Dear Fellow Marylanders,
It’s 7,002 miles from Baltimore to Dubai. Roundtrip flying time is about 27 hours. This week, I returned from three days on the ground in Dubai for the 28th Conference of Parties to the United Nations Framework Convention on Climate Change – COP28 – and it was well worth the trip.
I led a bipartisan delegation of seven senators. We participated in over 50 meetings and events while we were there. We talked about U.S. leadership on climate change and how the Inflation Reduction Act has been a game-changer across the country.
We also learned about innovative tech and energy solutions to mitigate emissions, and the challenges vulnerable populations face. We talked about the influence of the fossil fuel industry on the international negotiations process taking place at COP28 and subsequent Conference of Parties. And we discussed better ways to mobilize capital – whether for cutting emissions or to support enhanced adaptation capacities in developing countries. A recurring theme also was the threat climate changes poses to global security.
Thirty-five years ago, scientists predicted powerful super storms and floods. Heat waves for weeks. Smoke from wildfires. Ocean temperatures like a jacuzzi. Those decades old predictions are today’s reality.
We have seen historic flooding in all parts of Maryland. Record-breaking ocean surface temperatures in 2023 produced five Category 5 tropical cyclones over the course of just 5 months at the beginning of the 2023 tropical storm season. Wildfires in Canada darkened the skies from Boston to Baltimore. Thanks to the relentless heat, which caused hundreds of deaths, 2023 will almost certainly go down as the hottest year in recorded history.
Climate change is an urgent, existential threat. That’s why COP28 was so important.
I came away from the trip feeling optimistic that we are on the right track. Everywhere I went, there was incredible enthusiasm for what we are doing.
I led a panel discussion at the U.S. pavilion with our whole delegation and it was standing room only. People were waiting outside for seats to get in.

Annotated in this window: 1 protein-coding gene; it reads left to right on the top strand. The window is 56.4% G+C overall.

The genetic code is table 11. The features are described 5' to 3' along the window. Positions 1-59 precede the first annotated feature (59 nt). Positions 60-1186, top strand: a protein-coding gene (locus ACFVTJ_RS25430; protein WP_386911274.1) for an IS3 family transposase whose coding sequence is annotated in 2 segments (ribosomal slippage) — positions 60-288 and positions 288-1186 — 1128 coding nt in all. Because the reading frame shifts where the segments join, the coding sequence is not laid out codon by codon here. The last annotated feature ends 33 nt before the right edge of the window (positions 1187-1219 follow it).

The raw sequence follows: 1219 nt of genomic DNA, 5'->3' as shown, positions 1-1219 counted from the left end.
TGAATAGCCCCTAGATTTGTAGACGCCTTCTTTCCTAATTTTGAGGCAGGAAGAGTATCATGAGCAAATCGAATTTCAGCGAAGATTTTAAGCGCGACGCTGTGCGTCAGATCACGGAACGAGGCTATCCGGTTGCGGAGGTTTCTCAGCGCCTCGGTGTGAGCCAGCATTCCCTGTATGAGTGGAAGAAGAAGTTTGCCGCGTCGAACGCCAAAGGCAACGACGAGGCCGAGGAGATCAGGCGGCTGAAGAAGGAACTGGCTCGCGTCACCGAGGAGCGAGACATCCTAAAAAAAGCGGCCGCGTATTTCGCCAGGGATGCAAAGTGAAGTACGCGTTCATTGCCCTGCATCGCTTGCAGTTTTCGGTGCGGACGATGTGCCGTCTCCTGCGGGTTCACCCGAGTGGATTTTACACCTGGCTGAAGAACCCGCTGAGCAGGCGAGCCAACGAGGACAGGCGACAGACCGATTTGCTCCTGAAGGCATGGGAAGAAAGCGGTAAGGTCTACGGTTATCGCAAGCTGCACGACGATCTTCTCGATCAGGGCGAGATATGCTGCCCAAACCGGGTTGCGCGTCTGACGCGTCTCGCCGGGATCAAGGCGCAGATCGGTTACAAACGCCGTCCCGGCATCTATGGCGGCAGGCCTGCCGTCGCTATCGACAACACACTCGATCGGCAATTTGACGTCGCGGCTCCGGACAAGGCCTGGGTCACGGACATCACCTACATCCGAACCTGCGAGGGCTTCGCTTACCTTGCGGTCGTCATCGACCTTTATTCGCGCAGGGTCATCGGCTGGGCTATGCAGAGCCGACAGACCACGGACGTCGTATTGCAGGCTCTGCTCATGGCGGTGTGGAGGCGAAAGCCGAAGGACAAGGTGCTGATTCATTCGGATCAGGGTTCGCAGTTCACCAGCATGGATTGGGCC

Throughout the conference—even at the airport—people stopped me. They said, “Thank you Senator. I’m so glad you are here representing us.”
Addressing the climate crisis is a global priority. And despite powerful forces pulling us in all different directions, an agreement was reached by participating countries.
While we (America and those who are serious about countering climate change) didn’t get everything we wanted, we got a LOT.
in their climate targets – representing 75% of global food production and agricultural based greenhouse gas emissions.
The United States – along with 123 countries – agreed to triple renewable energy capacity and double energy efficiency by 2030.
The United States and 21 other nations pledged to triple nuclear energy production by 2050.
These are the kind of advances that seemed out of reach, only a few years ago. And they come on the heels of the progress we have made here at home.
In recent years, the United States has enacted ambitious clean energy investments to reduce emission. The Senate ratified of the Kigali Amendment to the Montreal Protocol to reduce the production and consumption highly potent greenhouse gases known HFCs. We passed the most important climate legislation Congress has ever considered—the Inflation Reduction Act as well as the Bipartisan Infrastructure Law.
The U.S. is leading by example, often on a bipartisan basis.
One of the messages I wanted to make sure was delivered loud and clear while in Dubai was that no matter who is the White House, the United States is going to be a leading force in the fight to address climate change.
Of course, I am not naïve. Many senators—myself included—have raised concerns and called for ambitious actions to address the climate crisis. We all know there is more work we can do. There is more work we must do.
Climate change is threatening growers and farmers in the U.S. and in low-income, vulnerable nations. More starvation is going to mean more conflicts, which heightens the potential for military interventions. In 2023, we crossed a critical climatic tipping point where for more than 80 days in a row the Earth’s global average temperature exceeded 1.5 degrees Celsius.
We need to move quickly if we are going to stop this. We need to adapt and change. We are doing it now. We just need to do more.
For the communities throughout Maryland, across this country and around the world who are already feeling the worst effects of climate change, we will not stop fighting. We will not give up working for a cleaner, healthier future.
If we continue to work together and stay committed to our values and ideas for a better future, the generations that follow will remember us for the incredible achievement we made. They will remember us for giving them a safe and clean and prosperous planet.
Thank you for your time this weekend and all you do to help keep our world healthy. Please feel free to reply to this email with your thoughts on this or any other topic. It’s always great to read the feedback received.